Monday, October 09, 2006
So finally back on board here, after a long patch of travel and work. When traveling, I always hold this fantasy that I will get ahead on some reading and thus bring along several thick books. Of course I never crack these but do manage to read the airline magazine and gift guide and generally suffer through some bad film on both legs of the journey. You’ll be glad to know I held to form with my Berlin trip. X-Men and Xanax or Michel deCerteau? Who’s gonna win that one right? I had hoped to blog but I found out quickly that it was not to be done with so many late nights and jet lag. Next time perhaps because I sincerely feel I missed something in not blogging on the run. At least I “finally” got to see Devil Wears Prada as a consolation prize...wretched.
Anywho, on to Berlin. Artists should be proud in the fact that I did not go to Art Forum art fair as planned (despite a free ticket) – we all hate the fairs so it seemed more appropriate to head to the Holocaust Memorial and the Hamburger Bahnhof Museum while there. The payoff was huge. I hit the memorial around 10:00 am so the crowd was small but enough to experience some of the intended tension and mystery of the site. The sun was really cresting at this time and shot through the concrete corridors with laser precision. Wandering the lanes of constantly shifting altitude, piercing sunlight and momentary glimpses of others in the periphery was quite intense on 3 hours of sleep. Ghostly and profound, my thoughts strayed to the narrative of the atrocities and the stories of several friends who had relatives directly involved. I also couldn’t help but think of the graveyards in New Orleans as well – the above ground tombs that create labrinyths of past lives. It was a striking connection about abandonment. The memorial is Peter Eisenman’s masterpiece and a real triumph of how art/architecture can convey the human experience, even a dark chapter with integrity, abstract beauty and solitude. I know what the critics think but I found it a place of reflection.
From there I made my way to the Mitte to hit some galleries, etc. Most of the offerings were quite dull and I was disappointed but happy to have some decent coffee. While in that area I did manage to see some video works by Mika Rottenberg and Jen DeNike at Kunst Werk, the Institute for Contemporary Art. Solid works by Rottenberg and DeNike but I was a little disinterested in the Aaron Young pieces. Great venue to see video though.
Building on the video theme, I was happily impressed by the shows at the Hamburger Bahnhof which is a former train station come art museum. Spectacular space and so many good shows I had trouble getting out of there. Imagine this list at any NY Museum: Joseph Beuys, Felix Gonzalez-Torres, The Atlas Group, and the best video show I have EVER seen in one place: “Beyond Cinema: The Art of Projection Films.Videos and Installations from 1963-2005”. The works primarily came from the Flick and Kramlich Collections It was such an expertly installed show expect for perhaps what may be a mistake with the Peter Campus piece. I don’t think I have ever dedicated so much time to viewing video, nearly 2 hours on a single visit with no sleep – that should say plenty. I’d love to recap each one but it’s impossible. I’ll just say that I did get emotionally swept up with Pipilotti Rist smashing car windows with a flower. I was tweaked enough to crave each and every blow to the unsuspecting autos. Awesome.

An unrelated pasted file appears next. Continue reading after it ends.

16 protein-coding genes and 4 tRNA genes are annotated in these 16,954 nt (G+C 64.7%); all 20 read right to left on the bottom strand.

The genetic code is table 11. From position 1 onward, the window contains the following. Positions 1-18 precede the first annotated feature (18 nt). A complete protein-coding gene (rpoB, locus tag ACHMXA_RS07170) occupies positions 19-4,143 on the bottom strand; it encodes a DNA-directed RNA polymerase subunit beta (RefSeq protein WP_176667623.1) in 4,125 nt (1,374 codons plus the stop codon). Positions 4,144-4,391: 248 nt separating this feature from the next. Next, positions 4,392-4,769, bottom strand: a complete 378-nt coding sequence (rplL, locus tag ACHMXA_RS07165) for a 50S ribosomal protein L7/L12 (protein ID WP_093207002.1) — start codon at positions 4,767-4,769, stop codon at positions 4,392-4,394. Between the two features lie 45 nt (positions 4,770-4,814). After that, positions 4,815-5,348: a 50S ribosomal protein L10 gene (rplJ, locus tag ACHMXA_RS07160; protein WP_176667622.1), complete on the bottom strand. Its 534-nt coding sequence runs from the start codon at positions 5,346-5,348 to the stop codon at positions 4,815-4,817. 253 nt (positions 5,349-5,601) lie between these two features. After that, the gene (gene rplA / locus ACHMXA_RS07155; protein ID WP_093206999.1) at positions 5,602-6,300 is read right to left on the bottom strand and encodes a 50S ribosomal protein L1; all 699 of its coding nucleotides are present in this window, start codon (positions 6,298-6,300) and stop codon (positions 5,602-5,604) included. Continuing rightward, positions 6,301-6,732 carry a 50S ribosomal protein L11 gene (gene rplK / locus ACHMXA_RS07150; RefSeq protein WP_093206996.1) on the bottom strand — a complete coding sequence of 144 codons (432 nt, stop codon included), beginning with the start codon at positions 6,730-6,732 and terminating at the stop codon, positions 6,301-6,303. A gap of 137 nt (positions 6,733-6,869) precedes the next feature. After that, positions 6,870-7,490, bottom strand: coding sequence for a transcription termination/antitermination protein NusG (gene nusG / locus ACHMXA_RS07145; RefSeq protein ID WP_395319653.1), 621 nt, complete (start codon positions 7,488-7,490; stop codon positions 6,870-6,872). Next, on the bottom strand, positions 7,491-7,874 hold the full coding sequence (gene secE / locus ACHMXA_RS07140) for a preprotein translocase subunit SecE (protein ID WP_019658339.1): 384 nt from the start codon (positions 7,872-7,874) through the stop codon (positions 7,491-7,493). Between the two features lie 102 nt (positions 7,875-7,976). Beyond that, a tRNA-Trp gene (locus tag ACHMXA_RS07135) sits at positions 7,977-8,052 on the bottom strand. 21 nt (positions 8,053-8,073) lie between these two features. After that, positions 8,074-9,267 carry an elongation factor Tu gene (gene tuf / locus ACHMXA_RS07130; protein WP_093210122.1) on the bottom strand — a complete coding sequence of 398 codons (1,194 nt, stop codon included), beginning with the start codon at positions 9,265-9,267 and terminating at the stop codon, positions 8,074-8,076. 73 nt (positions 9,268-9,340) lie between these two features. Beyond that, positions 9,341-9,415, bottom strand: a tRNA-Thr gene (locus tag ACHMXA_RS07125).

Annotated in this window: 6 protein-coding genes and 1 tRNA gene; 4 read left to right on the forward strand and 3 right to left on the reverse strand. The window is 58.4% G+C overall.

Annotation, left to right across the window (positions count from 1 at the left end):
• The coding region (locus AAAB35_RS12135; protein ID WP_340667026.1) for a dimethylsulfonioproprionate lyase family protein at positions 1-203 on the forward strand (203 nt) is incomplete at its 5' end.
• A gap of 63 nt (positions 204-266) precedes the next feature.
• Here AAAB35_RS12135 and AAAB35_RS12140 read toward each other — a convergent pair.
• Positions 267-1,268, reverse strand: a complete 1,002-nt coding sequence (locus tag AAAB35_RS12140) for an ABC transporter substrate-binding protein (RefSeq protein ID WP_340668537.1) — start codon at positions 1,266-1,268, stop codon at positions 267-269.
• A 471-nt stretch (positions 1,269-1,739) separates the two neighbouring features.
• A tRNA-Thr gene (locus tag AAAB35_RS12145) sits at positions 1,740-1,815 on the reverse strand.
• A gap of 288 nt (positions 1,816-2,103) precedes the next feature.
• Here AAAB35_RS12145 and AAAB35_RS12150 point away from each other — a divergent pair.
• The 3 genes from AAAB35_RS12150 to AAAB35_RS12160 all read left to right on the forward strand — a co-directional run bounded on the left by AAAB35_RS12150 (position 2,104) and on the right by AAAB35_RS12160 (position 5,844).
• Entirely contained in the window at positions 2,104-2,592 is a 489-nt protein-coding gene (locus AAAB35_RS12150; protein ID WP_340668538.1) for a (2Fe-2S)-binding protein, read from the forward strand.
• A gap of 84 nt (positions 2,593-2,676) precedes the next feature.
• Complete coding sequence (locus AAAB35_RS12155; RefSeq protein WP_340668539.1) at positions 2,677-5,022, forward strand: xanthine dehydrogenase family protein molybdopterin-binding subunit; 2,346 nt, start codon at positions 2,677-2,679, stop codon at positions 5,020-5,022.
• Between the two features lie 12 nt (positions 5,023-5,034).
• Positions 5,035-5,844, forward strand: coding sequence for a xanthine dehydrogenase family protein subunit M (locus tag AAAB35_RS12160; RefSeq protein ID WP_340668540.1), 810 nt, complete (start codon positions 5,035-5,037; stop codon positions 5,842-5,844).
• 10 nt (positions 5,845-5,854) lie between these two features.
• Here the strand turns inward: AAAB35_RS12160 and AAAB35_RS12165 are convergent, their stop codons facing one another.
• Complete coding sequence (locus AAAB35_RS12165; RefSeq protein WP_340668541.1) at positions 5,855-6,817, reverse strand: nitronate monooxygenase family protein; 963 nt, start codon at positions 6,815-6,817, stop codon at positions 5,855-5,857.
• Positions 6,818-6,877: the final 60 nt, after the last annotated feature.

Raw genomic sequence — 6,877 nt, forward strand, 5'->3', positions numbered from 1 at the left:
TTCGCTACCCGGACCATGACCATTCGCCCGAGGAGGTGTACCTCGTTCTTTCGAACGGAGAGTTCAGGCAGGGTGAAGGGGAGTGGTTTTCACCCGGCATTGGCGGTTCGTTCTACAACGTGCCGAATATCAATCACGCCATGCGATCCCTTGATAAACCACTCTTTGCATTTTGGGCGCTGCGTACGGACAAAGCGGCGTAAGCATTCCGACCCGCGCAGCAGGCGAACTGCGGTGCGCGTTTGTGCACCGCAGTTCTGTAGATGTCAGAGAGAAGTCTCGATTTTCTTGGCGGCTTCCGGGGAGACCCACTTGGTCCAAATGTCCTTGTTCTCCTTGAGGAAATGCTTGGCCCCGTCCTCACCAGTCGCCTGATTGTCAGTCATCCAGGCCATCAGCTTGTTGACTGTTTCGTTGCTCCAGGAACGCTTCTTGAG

The rest of the trip was art related work. Long conferences, etc. I did get to meet and spend time with some great people along the way. So to name drop a few: Mathilde Rosier, Lu Jie, Kay Pallister, and many more. The social side was mostly a few random bars and a fairly delinquent night at the famed Paris Bar (and later King Kong). Perhaps past its prime but I’m a tourist sucker for history (and the free flowing wine) surrounded by donated artworks (some famous) from the past 50 years was too good to pass up. At moments you get that Cold War nostalgia mixed with the 19th century French Boheme mythology. Good stuff when you’re wasted!
So a brief taste, but Berlin seems to be a great place to be right now with tons of ex-pats from the US, France, UK, etc. -the hype may be true, Berlin is the new Center. The NY artists I met seem to be truly in love with place and want to stay for awhile. The support they are experiencing and the cost of living is too good to give up for that million dollar a month studio in Bushwick it seems. The best part is I never once was asked about or heard the word Chelsea!